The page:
The above scenario is one example of the backlash that happens when you deprive yourself of a food. You rebound by eating, and overeating. And as every over-eater knows, the fun of a runaway indulgence comes with a hefty price tag.

The consequences

 

You feel physically uncomfortable, bloated, perhaps even sick to your stomach. Mentally you beat yourself up. You without a doubt feel guilt, shame and anger at yourself for not having more self-control and willpower.

Overeating on the weekends can sabotage your health and wellness goals, as weight fluctuations are an inevitable part of binge eating. 

How to Break The Cycle of Weekend Overeating

 

No more food rules = no more dieting

Dieting tells you:

  • what you can and can’t eat,
  • when you can or can’t eat it,
  • how you can or can’t eat it, and/or
  • how much you can or can’t have

These rules take up an awful lot of brain space and they don’t leave any room for flexibility or…life. They also set you up for dis-inhibition… aka the “stuff it effect!”.

stop overeating on the weekends

The “Stuff it Effect!”

 

Here’s how the “stuff it effect!” works:

Let’s say your #1 Food Rule is – I Don’t Eat Carbs. No croutons on the salad, won’t touch a sandwich, hold the potatoes with your roast and no rice with your curry.

In your world, carbs are “bad”.

But this weekend, you find yourself out with friends, and everyone’s having pizza. You hold out for a bit. Finally, you give in and grab a slice.

Then all of sudden, you’ve “blown your diet”, so you may as well keep eating. Cue the binge and uncomfortable physical and emotional after effects.

Eating by the rules almost always leads to overeating (eventually), because once you deviate, there’s nothing left to guide you and you can only deny yourself carbs for so long.

The Solution: Ditch the diet and reconnect with your body.

Intuitive eating is a philosophy of eating that makes you the expert of your body and its hunger signals.

Essentially, it is the opposite of a traditional diet.

Intuitive eating doesn’t impose guidelines about what or when to eat, or what to avoid. Instead, it teaches that you are the best person to make those choices with enough practice.

Non-dieters (or so-called “normal eaters”) eat when they’re physically hungry and stop when they’re physically full, no matter if it’s a Wednesday or a Saturday, morning or evening, work lunch or happy hour.

It’s called Intuitive Eating and we’re all born natural intuitive eaters.

Its an approach developed to help people heal from the side effects of chronic dieting. Dieting and diet culture has thrown our inner intuitive eating compasses out of whack and we no longer trust our bodies to tell us when we should eat.

Initial studies of intuitive eating have found that “intuitive eaters” have a decrease in weight, thin idealisation, and triglycerides, and an increase in well-being, good cholesterol, and self-esteem. However, intuitive eating is a practice, not a magic pill. It can take anywhere from a couple months to a couple of years to master, depending on how long you have been dieting for.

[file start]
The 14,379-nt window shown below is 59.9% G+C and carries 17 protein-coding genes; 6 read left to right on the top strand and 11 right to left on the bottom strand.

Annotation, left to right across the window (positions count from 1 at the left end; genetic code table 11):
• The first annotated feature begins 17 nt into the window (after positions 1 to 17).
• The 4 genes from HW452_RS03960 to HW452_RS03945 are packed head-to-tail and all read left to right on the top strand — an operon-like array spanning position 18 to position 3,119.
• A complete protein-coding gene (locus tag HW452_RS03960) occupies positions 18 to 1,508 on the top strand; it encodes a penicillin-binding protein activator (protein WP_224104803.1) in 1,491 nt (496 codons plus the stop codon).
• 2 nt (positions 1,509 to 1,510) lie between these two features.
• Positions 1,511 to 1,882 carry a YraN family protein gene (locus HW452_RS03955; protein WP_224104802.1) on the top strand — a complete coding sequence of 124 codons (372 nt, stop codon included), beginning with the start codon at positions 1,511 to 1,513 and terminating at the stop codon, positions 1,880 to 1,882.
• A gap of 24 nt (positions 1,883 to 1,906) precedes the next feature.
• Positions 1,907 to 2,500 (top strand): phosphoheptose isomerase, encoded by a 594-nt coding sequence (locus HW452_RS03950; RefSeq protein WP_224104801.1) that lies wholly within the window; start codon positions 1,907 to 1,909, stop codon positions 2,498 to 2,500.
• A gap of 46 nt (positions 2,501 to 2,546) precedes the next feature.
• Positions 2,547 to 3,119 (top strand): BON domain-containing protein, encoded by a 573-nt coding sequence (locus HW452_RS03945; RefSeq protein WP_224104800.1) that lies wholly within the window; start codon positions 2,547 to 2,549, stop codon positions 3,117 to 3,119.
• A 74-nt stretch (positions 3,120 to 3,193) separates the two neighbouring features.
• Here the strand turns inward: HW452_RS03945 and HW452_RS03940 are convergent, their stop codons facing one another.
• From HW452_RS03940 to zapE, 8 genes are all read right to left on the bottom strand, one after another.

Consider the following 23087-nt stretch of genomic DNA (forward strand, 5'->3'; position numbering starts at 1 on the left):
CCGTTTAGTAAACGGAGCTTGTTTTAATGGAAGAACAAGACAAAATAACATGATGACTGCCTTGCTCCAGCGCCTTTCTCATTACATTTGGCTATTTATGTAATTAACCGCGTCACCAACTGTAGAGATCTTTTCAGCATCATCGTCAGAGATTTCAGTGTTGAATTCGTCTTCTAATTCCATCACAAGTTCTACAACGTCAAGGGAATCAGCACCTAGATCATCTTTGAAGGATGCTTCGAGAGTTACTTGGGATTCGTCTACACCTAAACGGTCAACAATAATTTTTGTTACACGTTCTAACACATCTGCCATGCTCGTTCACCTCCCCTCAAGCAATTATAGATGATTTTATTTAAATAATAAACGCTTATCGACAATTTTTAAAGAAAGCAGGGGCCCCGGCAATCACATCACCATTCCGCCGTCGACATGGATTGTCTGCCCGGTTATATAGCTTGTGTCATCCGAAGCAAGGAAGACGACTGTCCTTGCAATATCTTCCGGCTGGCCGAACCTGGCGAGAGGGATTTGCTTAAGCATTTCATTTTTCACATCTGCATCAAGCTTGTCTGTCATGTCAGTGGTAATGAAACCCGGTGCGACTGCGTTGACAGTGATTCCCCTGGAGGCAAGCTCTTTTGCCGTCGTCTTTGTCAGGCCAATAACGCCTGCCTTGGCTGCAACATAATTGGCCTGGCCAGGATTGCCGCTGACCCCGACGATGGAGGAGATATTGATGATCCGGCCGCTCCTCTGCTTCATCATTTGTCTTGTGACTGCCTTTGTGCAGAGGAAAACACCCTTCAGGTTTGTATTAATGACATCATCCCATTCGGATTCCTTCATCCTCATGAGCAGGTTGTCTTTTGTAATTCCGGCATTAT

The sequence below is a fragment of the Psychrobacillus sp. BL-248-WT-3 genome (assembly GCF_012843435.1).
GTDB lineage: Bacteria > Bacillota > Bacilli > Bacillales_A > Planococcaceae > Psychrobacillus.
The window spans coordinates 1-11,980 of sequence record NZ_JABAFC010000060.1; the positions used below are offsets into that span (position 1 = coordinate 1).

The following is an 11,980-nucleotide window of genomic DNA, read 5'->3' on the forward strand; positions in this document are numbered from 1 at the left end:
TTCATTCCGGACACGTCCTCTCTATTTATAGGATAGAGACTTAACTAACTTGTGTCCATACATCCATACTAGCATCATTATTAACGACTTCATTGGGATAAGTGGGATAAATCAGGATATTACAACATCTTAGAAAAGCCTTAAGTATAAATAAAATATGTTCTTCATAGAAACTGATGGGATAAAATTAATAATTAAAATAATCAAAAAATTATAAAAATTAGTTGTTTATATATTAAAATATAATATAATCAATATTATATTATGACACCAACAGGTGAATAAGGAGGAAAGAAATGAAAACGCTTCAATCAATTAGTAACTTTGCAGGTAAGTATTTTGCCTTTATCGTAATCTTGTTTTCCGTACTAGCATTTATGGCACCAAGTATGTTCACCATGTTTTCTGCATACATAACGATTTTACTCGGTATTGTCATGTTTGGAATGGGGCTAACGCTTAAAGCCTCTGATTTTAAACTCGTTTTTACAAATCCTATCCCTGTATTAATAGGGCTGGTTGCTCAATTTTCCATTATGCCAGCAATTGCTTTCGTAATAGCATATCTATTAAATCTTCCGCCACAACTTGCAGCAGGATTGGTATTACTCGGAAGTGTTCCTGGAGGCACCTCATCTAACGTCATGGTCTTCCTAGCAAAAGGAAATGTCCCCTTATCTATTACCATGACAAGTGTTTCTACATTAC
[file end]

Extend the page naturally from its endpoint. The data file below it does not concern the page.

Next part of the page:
If this is you, start by paying attention to your own food rules and responses. When and where are you likely to say, “Stuff it!?”

What might happen if you let go of that rule and really tuned in to your physical hunger and fullness cues and ate when hungry and stopped when you were satisfied?

What if you ate a slice or three of pizza on Tuesday night and your world didn’t fall apart?…

Here’s where to start.

Ask yourself: Is dieting working for you?

 

If you’re loving your guilt ridden, weekend rebound eating and you’re happy with the results, keep doing it. However, if this is not working for you, it could be time to investigate other options.

Perhaps it’s time to try different, not harder. You only have to look back on how many failed diet attempts you have had to tell something is not working.

Ask yourself:

What does weekend overeating do for me?

What does it enable me to achieve or feel?

Does it solve my problem or does it serve a purpose for me?

Past clients tell me that weekend overeating is self-medication for stress, or for stimulation and novelty. Because they were essentially starving themselves of both food and pleasure during the week, thanks to strict dieting.

Please re-read those last two sentences.

overeating on the weekends

What else can I do?

 

Over ate Saturday night? No problem, wake up Sunday morning and start again. Don’t try to compensate and start restricting.

Drink a big glass of lemon water in the morning. Get out and go for a walk in the fresh air and sun. Eat some fruit and veg (particularly leafy greens, broccoli and cauliflower). Get an early night on Sunday.

Moreover, aim for “good enough” instead of “perfect” eating. There really is no such thing as perfect eating or one perfect diet. Aiming for perfection is contributing to the problem. There needs to be some flexibility.

When you let go of dieting and weekday (Monday-Friday) food rules and restriction, the overeating on the weekends cycle breaks.

No more deprivation. No more rebound overeating. No more guilt. The cycle stops.

By doing this you put yourself in the best possible position to improve your health; physically and mentally. AND your weight eventually stabilises in it’s happy, balanced place.

Eating doesn’t need to be this difficult.

It’s time for you to make peace with food and your body, so you can once and for all stop the dieting cycle. If you need help to stop overeating on the weekends, please don’t hesitate to contact me here>>

kelly renee eating behaviour coach